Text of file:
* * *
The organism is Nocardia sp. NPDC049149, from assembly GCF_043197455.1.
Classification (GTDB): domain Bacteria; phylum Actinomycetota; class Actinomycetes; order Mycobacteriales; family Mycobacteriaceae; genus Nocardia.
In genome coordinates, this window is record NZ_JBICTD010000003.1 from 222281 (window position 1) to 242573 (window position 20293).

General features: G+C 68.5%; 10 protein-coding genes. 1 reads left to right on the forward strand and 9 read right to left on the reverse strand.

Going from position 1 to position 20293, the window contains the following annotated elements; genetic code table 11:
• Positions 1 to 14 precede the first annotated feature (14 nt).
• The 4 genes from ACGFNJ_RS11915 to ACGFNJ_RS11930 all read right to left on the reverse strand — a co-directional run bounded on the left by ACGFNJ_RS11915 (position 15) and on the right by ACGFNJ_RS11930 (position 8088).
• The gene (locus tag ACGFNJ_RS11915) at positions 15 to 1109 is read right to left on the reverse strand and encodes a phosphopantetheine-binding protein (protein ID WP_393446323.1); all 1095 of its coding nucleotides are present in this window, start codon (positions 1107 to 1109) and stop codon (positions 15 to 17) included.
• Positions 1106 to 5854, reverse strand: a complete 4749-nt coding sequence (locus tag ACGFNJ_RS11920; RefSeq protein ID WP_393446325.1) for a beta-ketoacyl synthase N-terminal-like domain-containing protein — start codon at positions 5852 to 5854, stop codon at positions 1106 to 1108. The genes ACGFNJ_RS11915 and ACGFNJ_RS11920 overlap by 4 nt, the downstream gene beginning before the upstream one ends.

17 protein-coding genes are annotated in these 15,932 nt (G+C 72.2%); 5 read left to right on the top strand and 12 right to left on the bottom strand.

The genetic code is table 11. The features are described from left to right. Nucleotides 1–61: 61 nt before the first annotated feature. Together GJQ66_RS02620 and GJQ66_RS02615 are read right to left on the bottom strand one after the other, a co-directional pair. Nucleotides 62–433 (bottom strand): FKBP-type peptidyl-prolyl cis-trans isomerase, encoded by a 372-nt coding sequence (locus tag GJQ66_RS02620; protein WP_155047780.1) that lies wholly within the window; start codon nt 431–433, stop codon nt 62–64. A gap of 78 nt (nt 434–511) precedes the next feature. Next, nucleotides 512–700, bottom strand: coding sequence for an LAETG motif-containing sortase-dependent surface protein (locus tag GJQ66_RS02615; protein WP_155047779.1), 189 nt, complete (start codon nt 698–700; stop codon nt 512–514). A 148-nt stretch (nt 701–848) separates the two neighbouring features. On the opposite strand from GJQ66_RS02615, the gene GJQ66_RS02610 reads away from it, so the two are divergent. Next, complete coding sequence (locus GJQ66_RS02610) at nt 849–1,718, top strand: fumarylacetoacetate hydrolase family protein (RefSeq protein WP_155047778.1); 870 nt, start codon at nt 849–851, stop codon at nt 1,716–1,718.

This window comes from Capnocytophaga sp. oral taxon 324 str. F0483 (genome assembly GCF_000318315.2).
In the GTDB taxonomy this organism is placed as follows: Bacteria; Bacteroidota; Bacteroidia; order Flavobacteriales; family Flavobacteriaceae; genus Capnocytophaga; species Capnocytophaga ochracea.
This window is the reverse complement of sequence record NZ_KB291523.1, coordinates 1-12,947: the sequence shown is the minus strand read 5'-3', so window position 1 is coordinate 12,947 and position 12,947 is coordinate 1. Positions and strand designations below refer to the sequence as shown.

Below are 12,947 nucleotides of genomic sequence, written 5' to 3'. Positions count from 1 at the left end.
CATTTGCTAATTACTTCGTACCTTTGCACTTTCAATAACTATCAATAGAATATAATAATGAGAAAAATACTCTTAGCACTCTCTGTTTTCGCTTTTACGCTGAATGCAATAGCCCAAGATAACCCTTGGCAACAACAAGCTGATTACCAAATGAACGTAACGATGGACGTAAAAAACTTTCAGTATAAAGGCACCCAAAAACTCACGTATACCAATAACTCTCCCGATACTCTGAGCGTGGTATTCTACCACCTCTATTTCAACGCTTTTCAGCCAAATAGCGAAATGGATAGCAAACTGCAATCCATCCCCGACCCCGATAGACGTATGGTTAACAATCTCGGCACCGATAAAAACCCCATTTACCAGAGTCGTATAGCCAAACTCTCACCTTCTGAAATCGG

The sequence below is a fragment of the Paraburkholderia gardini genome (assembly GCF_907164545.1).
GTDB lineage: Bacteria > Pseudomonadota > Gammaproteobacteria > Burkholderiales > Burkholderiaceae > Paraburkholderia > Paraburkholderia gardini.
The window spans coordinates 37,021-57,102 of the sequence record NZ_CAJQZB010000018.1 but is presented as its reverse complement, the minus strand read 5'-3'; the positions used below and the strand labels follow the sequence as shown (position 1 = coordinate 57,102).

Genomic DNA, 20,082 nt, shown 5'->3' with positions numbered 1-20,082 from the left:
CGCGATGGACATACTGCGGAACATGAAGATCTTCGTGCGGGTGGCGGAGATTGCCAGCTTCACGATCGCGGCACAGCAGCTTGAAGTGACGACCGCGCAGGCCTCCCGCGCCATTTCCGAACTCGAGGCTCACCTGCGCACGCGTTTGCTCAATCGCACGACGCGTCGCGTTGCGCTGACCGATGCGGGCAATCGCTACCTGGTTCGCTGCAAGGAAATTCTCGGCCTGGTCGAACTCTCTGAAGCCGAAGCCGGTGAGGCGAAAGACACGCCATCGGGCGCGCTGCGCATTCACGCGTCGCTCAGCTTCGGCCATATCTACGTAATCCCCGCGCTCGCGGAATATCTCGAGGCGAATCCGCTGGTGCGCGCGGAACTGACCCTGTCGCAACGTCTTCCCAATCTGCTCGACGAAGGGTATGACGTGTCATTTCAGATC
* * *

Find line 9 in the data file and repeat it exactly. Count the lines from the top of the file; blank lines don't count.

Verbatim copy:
• Positions 1106 to 5854, reverse strand: a complete 4749-nt coding sequence (locus tag ACGFNJ_RS11920; RefSeq protein ID WP_393446325.1) for a beta-ketoacyl synthase N-terminal-like domain-containing protein — start codon at positions 5852 to 5854, stop codon at positions 1106 to 1108. The genes ACGFNJ_RS11915 and ACGFNJ_RS11920 overlap by 4 nt, the downstream gene beginning before the upstream one ends.